Hide this

Results from Google Books

Click on a thumbnail to go to Google Books.

The Oxford Guide to Family History by David…

The Oxford Guide to Family History

by David Hey

MembersReviewsPopularityAverage ratingConversations
102None118,402 (3)None



Sign up for LibraryThing to find out whether you'll like this book.

No current Talk conversations about this book.

No reviews
no reviews | add a review
You must log in to edit Common Knowledge data.
For more help see the Common Knowledge help page.
Series (with order)
Canonical title
Original title
Alternative titles
Original publication date
Important places
Important events
Related movies
Awards and honors
First words
Last words
Disambiguation notice
Publisher's editors
Publisher series
Original language

References to this work on external resources.

Wikipedia in English


Book description
Haiku summary

Amazon.com Product Description (ISBN 0198691777, Hardcover)

Who were your ancestors? Where did they live? How did they earn their living? At what age did they marry, and how large were their families? Throughout the ages and across the world people have had a natural curiosity about their ancestors, but only recently have amateur historians begun to trace their forebears with such fervor and delight. Written by a leading authority in the field, The Oxford Guide to Family History is a practical introduction to finding out about your family.
Much more than a guide to the mechanics of constructing a family tree, this helpful book suggests ways of broadening your own family research to look at what life was like for people of centuries past. Drawing on the oral tradition, financial records, gravestones, or census records, one may, for instance, learn how a family earned their living, what a person was like, or what religion they were. While many of the examples are based on British family histories, David Hey offers much practical advice on the basics of family research. He suggests, for example, that a family historian not start with some famous person who had the same surname back in the fifteenth century. The golden rule is to work backwards from the known to the unknown. Among basic sources for the beginner are municipal records, census records, and church registers. And Hey also points out that many surnames are intensely local in their distribution, and that as a result, tracing the geographical pattern of a surname is an important task, as it may lead towards the original home of the name.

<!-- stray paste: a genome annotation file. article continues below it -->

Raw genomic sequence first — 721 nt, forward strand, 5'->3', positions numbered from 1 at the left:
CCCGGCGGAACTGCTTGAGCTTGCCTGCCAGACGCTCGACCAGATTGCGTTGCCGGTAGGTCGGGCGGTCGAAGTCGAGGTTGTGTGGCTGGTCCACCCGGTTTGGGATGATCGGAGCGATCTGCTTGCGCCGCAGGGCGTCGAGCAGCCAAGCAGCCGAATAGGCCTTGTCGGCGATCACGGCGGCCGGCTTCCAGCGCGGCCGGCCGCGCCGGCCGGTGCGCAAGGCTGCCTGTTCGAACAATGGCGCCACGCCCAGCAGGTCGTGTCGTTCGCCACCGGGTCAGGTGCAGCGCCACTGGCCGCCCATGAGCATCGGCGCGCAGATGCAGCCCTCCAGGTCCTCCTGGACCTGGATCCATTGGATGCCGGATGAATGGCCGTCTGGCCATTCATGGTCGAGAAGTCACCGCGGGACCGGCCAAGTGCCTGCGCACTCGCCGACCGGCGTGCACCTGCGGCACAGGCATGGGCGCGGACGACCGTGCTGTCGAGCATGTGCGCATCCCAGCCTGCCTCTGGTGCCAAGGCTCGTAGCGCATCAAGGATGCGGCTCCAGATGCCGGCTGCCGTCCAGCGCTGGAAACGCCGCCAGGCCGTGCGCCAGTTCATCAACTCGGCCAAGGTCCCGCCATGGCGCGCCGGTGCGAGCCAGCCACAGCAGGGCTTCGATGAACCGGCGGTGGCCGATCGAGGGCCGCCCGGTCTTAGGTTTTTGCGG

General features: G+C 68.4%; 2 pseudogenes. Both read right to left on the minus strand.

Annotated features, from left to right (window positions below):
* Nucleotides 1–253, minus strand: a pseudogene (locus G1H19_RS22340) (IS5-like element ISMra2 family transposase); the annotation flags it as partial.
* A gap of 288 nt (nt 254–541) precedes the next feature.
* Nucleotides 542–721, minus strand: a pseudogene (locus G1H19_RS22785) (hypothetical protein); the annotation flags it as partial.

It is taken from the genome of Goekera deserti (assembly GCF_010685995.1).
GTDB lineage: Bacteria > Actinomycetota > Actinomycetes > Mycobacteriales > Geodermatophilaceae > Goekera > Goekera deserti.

Offering practical advice such as how to get started, where to find records, and how to decipher early styles of handwriting, The Oxford Guide to Family History is essential to learning the most about your family history. Lavishly illustrated with pictures of family groups, houses, monuments, and archive records, here is an authoritative guide to this fascinating hobby.

(retrieved from Amazon Mon, 30 Sep 2013 14:01:28 -0400)

(see all 2 descriptions)

No library descriptions found.

Quick Links

Swap Ebooks Audio
1 pay

Popular covers


Average: (3)
1 1
3 5
4 2

Is this you?

Become a LibraryThing Author.


Help/FAQs | About | Privacy/Terms | Blog | Contact | LibraryThing.com | APIs | WikiThing | Common Knowledge | Legacy Libraries | Early Reviewers | 92,151,578 books! | Top bar: Always visible